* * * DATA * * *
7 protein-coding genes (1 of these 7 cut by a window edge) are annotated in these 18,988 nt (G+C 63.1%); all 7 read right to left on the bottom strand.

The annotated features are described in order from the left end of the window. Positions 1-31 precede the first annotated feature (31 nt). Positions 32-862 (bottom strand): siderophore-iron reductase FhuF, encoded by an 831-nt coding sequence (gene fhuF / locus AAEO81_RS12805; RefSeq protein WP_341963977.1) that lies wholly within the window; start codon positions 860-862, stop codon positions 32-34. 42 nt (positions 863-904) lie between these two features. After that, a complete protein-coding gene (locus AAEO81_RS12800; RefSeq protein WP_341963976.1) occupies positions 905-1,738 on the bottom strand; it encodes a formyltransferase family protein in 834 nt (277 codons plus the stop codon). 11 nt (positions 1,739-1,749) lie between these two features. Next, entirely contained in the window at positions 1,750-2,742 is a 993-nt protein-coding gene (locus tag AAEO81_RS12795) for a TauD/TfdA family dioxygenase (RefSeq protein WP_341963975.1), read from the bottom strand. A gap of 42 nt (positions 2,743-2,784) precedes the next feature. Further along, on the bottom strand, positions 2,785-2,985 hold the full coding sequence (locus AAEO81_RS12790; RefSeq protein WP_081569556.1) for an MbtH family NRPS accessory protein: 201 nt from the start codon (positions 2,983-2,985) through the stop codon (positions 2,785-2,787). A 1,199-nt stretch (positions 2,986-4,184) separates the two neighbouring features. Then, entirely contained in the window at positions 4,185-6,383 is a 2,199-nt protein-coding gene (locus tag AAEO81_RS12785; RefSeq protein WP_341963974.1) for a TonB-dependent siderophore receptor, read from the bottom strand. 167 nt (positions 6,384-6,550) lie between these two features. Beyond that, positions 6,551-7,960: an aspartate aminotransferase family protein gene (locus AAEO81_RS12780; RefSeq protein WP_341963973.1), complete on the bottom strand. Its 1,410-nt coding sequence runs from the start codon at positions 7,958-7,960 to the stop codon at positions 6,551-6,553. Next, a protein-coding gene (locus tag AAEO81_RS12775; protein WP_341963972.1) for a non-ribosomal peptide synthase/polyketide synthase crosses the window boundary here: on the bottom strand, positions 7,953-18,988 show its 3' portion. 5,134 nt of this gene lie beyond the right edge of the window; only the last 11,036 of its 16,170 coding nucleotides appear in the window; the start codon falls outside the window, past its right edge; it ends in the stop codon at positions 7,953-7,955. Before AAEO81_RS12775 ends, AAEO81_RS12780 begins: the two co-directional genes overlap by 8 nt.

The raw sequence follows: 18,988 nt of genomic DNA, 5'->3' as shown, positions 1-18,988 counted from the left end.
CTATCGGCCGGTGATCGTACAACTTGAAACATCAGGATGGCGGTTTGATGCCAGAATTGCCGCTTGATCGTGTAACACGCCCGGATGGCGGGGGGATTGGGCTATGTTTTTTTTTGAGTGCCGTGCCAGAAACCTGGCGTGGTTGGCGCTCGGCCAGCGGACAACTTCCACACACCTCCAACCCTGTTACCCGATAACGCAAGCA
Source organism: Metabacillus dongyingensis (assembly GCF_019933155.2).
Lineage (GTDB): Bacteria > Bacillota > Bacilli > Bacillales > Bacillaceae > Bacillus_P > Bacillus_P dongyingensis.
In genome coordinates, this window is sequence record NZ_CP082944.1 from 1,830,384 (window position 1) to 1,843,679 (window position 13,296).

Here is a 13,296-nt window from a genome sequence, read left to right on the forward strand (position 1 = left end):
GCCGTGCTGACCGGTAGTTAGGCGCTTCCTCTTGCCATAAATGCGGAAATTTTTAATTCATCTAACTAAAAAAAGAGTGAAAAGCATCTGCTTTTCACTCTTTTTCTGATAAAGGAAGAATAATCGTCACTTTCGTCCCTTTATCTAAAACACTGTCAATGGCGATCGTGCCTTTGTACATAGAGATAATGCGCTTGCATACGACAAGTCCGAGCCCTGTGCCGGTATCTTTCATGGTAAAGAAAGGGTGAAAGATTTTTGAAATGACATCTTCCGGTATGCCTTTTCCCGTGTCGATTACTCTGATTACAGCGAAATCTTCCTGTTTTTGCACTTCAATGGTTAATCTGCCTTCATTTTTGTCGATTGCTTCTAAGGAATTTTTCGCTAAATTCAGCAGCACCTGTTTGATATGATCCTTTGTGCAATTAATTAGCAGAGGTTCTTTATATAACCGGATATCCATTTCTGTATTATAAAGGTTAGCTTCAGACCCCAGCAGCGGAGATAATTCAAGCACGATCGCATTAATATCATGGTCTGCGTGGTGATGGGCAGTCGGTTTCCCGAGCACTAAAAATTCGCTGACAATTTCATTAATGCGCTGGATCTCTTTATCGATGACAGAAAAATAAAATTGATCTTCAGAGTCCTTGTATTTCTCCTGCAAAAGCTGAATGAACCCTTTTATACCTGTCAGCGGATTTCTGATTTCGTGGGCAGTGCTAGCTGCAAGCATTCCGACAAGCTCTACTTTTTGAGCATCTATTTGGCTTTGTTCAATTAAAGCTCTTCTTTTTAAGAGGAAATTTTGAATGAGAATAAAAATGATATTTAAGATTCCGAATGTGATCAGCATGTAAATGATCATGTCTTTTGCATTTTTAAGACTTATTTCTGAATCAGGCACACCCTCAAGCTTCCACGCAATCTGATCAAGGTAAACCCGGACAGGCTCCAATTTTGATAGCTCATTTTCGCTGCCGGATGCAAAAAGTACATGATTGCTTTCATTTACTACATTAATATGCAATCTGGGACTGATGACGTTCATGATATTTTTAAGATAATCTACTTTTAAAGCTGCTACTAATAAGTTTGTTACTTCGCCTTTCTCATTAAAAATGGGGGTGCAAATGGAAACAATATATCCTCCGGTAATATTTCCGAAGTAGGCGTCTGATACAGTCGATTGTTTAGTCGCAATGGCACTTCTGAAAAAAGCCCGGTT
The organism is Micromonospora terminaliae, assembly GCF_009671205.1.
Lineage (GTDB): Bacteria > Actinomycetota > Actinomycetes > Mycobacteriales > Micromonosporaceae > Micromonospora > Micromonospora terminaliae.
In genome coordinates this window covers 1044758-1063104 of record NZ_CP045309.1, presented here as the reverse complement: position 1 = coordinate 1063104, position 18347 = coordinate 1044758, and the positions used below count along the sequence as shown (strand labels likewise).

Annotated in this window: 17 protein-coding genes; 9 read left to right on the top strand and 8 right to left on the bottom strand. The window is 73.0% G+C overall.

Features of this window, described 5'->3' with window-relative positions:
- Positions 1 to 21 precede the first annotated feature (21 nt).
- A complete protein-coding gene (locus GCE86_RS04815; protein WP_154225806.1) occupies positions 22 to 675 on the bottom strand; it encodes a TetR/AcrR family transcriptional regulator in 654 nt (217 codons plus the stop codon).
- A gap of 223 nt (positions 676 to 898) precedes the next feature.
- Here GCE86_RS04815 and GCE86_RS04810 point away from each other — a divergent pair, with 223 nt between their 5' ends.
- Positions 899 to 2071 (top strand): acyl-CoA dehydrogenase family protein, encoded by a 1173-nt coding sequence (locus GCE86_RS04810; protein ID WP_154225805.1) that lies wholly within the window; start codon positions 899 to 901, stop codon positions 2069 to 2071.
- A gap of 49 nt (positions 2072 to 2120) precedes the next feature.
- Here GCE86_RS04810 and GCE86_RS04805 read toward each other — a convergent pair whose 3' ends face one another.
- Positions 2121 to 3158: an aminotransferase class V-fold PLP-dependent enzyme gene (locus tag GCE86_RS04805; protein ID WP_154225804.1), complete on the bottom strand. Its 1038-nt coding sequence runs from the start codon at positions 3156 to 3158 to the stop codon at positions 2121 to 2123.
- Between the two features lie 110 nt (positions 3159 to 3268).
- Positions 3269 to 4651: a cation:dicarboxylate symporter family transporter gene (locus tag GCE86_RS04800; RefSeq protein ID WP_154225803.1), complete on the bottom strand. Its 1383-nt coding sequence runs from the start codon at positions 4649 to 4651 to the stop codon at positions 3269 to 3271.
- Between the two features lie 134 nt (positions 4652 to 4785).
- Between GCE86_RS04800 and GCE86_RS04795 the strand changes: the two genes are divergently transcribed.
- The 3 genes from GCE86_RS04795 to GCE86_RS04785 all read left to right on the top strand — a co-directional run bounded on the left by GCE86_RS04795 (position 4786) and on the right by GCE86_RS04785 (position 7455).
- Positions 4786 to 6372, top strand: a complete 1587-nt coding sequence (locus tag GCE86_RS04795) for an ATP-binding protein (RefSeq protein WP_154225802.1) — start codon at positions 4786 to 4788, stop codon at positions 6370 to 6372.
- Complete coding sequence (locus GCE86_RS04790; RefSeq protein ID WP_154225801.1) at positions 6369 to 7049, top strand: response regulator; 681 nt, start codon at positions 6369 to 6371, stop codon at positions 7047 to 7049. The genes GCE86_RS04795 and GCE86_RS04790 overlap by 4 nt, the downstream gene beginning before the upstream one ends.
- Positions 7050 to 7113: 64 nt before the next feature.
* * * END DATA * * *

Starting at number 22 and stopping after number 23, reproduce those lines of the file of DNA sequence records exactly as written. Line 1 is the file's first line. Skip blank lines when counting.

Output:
- Positions 2121 to 3158: an aminotransferase class V-fold PLP-dependent enzyme gene (locus tag GCE86_RS04805; protein ID WP_154225804.1), complete on the bottom strand. Its 1038-nt coding sequence runs from the start codon at positions 3156 to 3158 to the stop codon at positions 2121 to 2123.
- Between the two features lie 110 nt (positions 3159 to 3268).